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Posted 02 March 2005 - 10:57 AM

Daniel:

Thanks for sharing that!
What I find interesting is the cost difference between the 8" APO and Ed's reflector. I always believed that "ingenuity" will match or beat money. That 8" APO is a scope any of us would "slobber" over, but the skill and workmanship of someone like Ed G. is an inspiration.

Regards,

#11 Daniel Mounsey

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Posted 02 March 2005 - 11:32 AM

I think the most important part of this post is to help remove some of the stigma on the topic. I think once refractors get passed 6" in aperture, they're just simply too big to lug around and the truth is, is that if you can get a 10" or 12.5" reflector for much less money as well, your still gonna wind up with a better instrument for visual planetary work. I strongly believe that the failure to see or realize this fact comes from faulty execution of the reflector design. If all the gremlins are kept at bay, you will get results. Some people dream of 15" apos, but it simply can not work that way. In order for such a beast to work, it would have to be kept at a constant ambient air temperature inside an observatory and even then, I believe the optics would probably be undercorrected at all times. I just don't believe it could work and to tell you the truth, it wouldn't matter anyway, the reflector design will still be superior in every catigory of visual observations when properly designed at this point. These are not just fun scopes. There purpose for being made was to enjoy planets, but they also prove beyond any doubt that the reflector remains a force to be reckoned with.

People usually relate sharpness to refractors while detail and less aesthetics are more associated with reflectors. This is absolutely not true in our case. I've seen it with my own eyes enough to be convinced of this. I've made a point to study and understand how this is.

#12 lighttrap

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Posted 02 March 2005 - 11:47 AM

Thank you Daniel for yet another interesting report. I eagerly await your details on improving Newt performance.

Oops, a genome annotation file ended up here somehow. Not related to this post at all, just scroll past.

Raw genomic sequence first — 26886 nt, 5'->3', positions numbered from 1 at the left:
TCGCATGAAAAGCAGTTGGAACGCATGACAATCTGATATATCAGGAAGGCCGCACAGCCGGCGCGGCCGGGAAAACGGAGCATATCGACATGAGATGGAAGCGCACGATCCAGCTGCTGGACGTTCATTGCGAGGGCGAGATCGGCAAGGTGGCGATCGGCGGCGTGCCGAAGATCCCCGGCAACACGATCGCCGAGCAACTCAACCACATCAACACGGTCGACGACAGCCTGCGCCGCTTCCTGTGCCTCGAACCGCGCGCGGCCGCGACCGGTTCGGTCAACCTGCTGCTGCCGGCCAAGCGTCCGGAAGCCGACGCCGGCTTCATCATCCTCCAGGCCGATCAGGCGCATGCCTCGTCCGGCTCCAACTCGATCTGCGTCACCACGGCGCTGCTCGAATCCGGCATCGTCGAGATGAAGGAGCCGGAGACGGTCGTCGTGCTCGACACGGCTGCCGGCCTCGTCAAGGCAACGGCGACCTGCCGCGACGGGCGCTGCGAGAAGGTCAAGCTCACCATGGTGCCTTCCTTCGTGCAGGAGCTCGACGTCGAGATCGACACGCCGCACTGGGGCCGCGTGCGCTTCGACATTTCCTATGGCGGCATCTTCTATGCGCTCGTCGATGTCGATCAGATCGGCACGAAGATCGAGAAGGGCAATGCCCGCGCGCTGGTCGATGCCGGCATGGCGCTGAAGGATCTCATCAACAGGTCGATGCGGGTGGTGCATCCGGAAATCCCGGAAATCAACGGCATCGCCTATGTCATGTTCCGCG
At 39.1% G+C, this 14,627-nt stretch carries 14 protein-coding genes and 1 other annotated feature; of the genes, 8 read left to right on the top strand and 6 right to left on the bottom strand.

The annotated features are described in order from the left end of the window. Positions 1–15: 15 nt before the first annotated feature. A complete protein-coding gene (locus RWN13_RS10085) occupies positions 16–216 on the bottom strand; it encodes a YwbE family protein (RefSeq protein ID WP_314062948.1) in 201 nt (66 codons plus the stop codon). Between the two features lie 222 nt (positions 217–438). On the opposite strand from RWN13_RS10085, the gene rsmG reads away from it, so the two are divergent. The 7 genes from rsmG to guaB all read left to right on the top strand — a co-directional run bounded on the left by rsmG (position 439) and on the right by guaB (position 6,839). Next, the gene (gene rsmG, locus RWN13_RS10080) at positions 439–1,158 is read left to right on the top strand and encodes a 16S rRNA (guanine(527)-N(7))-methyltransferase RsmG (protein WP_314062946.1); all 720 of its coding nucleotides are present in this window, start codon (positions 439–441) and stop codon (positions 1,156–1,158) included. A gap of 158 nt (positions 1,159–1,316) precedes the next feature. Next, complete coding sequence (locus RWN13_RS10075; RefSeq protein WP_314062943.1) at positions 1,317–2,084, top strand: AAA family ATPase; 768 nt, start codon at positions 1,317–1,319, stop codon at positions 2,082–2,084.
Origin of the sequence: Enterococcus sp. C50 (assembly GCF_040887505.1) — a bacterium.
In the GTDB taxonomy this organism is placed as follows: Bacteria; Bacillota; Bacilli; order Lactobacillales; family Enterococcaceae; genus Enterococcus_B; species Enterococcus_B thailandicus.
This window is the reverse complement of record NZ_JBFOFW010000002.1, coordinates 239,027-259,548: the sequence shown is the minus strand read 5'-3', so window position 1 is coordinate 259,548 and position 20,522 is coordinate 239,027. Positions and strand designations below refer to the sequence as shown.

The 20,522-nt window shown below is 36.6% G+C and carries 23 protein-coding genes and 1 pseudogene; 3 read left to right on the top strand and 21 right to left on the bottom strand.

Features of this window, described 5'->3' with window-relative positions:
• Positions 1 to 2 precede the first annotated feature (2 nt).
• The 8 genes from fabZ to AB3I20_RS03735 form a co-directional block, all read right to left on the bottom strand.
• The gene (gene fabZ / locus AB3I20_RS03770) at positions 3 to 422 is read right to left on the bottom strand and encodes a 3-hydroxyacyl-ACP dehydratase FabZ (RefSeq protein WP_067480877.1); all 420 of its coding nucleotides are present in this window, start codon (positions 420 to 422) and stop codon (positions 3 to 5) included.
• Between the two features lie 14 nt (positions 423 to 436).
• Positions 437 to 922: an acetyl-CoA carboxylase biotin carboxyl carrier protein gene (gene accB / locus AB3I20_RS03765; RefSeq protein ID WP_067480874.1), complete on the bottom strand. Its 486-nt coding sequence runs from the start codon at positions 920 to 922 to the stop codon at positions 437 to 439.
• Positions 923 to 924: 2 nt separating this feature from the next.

Mike Swaim

#13 Sooon

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Posted 02 March 2005 - 11:52 AM

Great report ! Thanks for sharing !!

#14 pollux

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Posted 02 March 2005 - 11:57 AM

I am pretty neutral to both refractor and reflector. :)

In fact, in my "collection" of telescope in the past the break down of the design is as follow:

50% refractor, 40% reflector, 10% Compound (SCT, Mak)

They all have pros and cons.

But currently stuck with refractor is only for "bragging rights" :grin: :lol:

#15 Daniel Mounsey

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Posted 02 March 2005 - 01:59 PM

This next comparison took place nearing the end of 2003 and Saturn was the target. I'll try and make it short so I can explain how these guys get these Newts working so well. Take in mind that the 11.75" F-6.4 planetary Newt pictured above is actually a 12.5" F-6, but sadly when Pons was removing the gorgous Ed Beck mirror from the tube, one of the mirror clips was loose and the mirror slipped to the ground. Fortionatley, there were only some cracks around the edges. Pons decided it was best to mask it down to 11.75". This was going to make it even more difficult to compete with the 10" F-16 Zeiss. There were about six of us present on this night. I rated seeing a solid 9 on this evening but the transparancy is not as good as Charlton and you tend to lose a couple of points of an arc second.

We had both the Zeiss and the Newt side by side, running at about 350x to 400x. Pons prefered to do the comparison using only a single eye in both scopes, granted he's got all the binoviewers one could want. Saturn was tilted at about 25 degrees or so. The first thing that literally blew my socks off was how sharp Saturn was. It looked absolutley etched! At one point I began to notice two subtle grooves residing along the inner portion of the B ring. I also wasn't sure what to make of it, but there was also a hint of the Keeler devision on the right ansa of the A ring. This is now wrongly known as Encke's devision and the minima was not present at all, but you really need a lot of magnification and angular resolution to bring this out. I've never seen it with clarity in anything less than 8".

I have to say that this is the most amazing refractor I've ever looked through. There was no false color at all on Saturn. There is a little bit on Jupiter since it's brighter and the color tends to go in an out a bit depending on the seeing conditions. This is still incredible at this aperture, not to mention that the star test is identicle on both sides of focus.